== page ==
Meanwhile, In NBA/WNBA news, James Dolan, the owner of the NBA’s New York Knicks and the WNBA’s New York Liberty, hired former NBA star Isiah Thomas to be the Liberty’s president and part owner. This despite Thomas’ unsuccessful history as a basketball administrator and coach, and, more importantly, despite being the target of a sexual harassment lawsuit from his time as an executive with the Knicks.
In that case, a jury awarded former Knicks executive Anucha Browne Sanders $11.6 million, after finding that the team improperly fired Sanders for complaining about Thomas’ sexual harassment. Jurors heard the following: “Thomas, after arriving as team president in 2004, routinely addressed her as “bitch” and “ho” in outbursts over marketing commitments. He later did an abrupt about-face, declaring his love and suggesting an “off-site” liaison,” she said.
Despite all this, Dolan felt it made perfect sense to put Thomas in charge of a women’s professional basketball team.
To say the least, it was an ugly week in professional sports, an industry where win-at-all-costs and profit-at-all-costs mentalities are increasingly leading to ethical, if not legal, missteps.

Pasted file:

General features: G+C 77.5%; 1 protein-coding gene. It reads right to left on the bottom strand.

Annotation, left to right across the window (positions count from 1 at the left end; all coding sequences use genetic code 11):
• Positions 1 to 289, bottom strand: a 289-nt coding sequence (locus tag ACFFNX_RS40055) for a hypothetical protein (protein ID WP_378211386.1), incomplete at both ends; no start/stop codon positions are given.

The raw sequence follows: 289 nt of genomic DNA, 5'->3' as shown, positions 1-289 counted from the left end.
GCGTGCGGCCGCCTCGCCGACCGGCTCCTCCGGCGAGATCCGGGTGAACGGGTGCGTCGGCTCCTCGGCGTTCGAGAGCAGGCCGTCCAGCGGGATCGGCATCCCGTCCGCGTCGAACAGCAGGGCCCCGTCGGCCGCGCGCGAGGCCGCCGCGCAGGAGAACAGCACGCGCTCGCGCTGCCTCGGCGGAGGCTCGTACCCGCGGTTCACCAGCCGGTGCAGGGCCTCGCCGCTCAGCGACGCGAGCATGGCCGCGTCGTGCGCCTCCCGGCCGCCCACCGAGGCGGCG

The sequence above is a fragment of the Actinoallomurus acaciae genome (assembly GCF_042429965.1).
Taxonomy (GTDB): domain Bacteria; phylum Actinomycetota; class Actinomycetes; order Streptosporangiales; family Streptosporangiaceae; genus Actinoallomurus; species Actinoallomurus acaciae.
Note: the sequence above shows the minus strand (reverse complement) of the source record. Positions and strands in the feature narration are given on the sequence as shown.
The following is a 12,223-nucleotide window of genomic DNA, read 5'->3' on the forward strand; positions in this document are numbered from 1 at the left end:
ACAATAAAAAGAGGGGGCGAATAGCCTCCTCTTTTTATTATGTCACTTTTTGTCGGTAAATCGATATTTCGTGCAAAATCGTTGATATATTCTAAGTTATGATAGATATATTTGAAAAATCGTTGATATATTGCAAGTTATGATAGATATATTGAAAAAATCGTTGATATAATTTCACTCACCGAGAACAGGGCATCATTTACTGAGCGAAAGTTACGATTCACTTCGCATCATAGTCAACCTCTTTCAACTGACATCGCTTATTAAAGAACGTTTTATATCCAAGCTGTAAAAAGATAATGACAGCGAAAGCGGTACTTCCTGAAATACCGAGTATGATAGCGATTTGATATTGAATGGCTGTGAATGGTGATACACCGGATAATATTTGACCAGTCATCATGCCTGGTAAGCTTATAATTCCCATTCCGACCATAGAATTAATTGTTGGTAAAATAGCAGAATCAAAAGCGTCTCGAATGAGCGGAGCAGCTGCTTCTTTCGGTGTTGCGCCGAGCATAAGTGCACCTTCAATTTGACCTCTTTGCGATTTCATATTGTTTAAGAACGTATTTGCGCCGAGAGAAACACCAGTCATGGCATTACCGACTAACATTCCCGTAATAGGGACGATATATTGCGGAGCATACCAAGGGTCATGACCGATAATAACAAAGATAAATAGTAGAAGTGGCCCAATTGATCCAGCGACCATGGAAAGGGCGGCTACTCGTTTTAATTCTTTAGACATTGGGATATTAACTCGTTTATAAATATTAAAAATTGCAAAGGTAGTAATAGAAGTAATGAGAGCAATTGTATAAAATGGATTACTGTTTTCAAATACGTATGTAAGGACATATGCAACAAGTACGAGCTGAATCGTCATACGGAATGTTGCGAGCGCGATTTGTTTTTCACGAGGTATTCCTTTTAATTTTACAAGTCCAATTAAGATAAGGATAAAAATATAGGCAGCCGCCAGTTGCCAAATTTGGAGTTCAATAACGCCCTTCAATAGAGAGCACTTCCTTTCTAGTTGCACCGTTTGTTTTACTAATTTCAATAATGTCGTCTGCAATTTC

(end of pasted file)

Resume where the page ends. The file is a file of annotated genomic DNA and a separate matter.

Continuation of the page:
— Ken Reed, Sports Policy Director, League of Fans
Sports Forum Podcast
Episode #10 – League of Fans’ Sports Forum podcast: An Issues Discussion With Paul Dolan – Dolan is the Cleveland Indians Owner and CEO. He discusses the use of Native American names and logos by sports teams and the decisions to drop the Chief Wahoo logo and the upcoming change to the team name. Other baseball topics include health and safety, possible MLB rule changes and youth participation in the sport.
Follow on Facebook: @SportsForumPodcast
Episode #9 – League of Fans’ Sports Forum podcast: Talking Sports Issues With Ralph Nader – Nader is a consumer advocate and was named one of the “100 Most Influential Americans of the 20th Century” by Time magazine. He is the founder of League of Fans.
Episode #8 – League of Fans’ Sports Forum podcast: How Can We Save College Sports From Overcommercialization and Professionalization? – The guest is Dr. David Ridpath, a sports business professor and past president of the Drake Group